In the early days of electronics, systems were predominantly analog in nature. This was due to a variety of reasons, including the fact that any desired signal processing, such as amplification, filtering, or smoothing, was typically simple in the scheme of things. Other considerations were that digital functions had relatively low performance, were relatively expensive, and – to a large extent – were not well understood.
Over time, however, it became possible to create millions (now billions) of transistors on a single integrated circuit. Also, the complexity and quantity of signal processing that was required grew beyond the capabilities of analog signal processing (ASP)
, while digital signal processing (DSP)
algorithms grew in processing power and sophistication. Now, DSP is ubiquitous, appearing in just about every electronic product, from digital cameras, medical imaging systems, from smartphones to tablet computers, from MP3 players to radar, from robotic vision to motion and motor control systems… the list goes on. A typical scenario using an FPGA
to perform the DSP
is illustrated in Figure 1.
Figure 1. A simple digital signal processing scenario.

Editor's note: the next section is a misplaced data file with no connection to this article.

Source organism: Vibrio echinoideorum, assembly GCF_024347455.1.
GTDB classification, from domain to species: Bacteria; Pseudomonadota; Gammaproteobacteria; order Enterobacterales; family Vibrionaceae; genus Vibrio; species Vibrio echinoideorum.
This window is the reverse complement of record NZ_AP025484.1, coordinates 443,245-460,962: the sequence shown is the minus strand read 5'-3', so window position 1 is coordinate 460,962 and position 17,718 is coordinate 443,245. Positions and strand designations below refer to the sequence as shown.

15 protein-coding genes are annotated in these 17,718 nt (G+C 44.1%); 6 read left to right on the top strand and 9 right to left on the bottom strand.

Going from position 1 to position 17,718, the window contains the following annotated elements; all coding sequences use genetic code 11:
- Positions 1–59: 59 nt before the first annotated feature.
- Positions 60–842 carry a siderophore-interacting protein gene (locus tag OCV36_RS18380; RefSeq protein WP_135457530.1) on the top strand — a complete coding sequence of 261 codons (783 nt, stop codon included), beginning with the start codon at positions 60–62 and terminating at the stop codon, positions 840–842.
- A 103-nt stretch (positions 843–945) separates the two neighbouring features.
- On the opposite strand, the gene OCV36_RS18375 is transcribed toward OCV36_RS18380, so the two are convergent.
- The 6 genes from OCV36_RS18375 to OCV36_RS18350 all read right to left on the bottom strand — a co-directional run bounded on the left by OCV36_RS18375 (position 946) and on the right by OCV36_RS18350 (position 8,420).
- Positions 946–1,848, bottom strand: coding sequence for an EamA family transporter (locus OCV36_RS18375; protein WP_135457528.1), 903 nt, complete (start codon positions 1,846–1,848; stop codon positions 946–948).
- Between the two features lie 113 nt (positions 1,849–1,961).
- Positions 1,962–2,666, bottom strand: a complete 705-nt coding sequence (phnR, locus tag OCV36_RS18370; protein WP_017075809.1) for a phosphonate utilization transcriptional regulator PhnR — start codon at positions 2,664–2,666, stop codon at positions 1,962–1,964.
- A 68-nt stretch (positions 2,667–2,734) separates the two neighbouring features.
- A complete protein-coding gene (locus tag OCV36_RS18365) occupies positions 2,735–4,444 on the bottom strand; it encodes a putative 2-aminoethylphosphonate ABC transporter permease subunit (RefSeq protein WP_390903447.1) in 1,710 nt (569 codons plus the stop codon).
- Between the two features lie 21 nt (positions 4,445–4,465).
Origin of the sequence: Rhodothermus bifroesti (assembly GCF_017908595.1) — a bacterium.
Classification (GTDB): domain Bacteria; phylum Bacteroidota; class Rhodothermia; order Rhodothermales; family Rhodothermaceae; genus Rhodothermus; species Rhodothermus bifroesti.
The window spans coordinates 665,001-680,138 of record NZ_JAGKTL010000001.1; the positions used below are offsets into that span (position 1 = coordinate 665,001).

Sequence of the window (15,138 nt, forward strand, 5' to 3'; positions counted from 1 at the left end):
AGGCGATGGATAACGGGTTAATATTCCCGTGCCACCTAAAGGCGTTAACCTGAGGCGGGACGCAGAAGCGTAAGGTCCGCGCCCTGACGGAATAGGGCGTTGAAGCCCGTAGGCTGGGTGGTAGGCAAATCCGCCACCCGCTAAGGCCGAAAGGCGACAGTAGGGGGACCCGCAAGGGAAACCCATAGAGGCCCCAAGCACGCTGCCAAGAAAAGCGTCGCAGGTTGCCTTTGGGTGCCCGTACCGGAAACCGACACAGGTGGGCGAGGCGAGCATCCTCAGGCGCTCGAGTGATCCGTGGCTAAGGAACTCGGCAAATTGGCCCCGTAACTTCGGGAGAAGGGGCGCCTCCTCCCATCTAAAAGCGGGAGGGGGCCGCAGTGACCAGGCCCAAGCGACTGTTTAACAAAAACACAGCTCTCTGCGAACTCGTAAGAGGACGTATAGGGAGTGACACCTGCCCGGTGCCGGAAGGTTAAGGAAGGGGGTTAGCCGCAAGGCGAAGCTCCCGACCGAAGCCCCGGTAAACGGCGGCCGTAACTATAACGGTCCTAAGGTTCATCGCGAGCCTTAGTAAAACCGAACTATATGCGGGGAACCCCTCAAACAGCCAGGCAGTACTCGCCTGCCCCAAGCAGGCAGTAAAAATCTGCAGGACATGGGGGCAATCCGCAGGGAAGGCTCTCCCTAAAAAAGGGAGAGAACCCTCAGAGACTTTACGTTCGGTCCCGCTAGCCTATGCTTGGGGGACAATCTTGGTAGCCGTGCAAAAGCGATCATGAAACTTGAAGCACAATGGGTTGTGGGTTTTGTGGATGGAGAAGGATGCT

In this simple example, we commence on the left-hand side of the image with a signal in the analog domain. This signal is passed through an A/D converter**, which translates it into a digital equivalent. We can now process this data to our heart’s content using DSP algorithms implemented in an FPGA. Finally, we take the output from the FPGA, pass it through a D/A converter, and return the result to the real-world in which we live.
**A/D and D/A converters are often referred to as ADCs and DACs, respectively.
Let’s consider the A/D portion of this in a little more detail (the D/A is essentially the counterpart to this process). A transducer
is a device that converts input energy of one form into output energy of another. Analog effects can manifest themselves in a variety of different ways such as heat and pressure. In order to be processed by a digital system, the analog quantity must be detected and converted into a suitable form by means of an appropriate transducer called a sensor
. For example, a microphone is a sensor that detects sound and converts it into a corresponding voltage or current. A high-level view of the A/D conversion process can be represented as shown in Figure 2.
Figure 2. A high-level view of the A/D conversion process.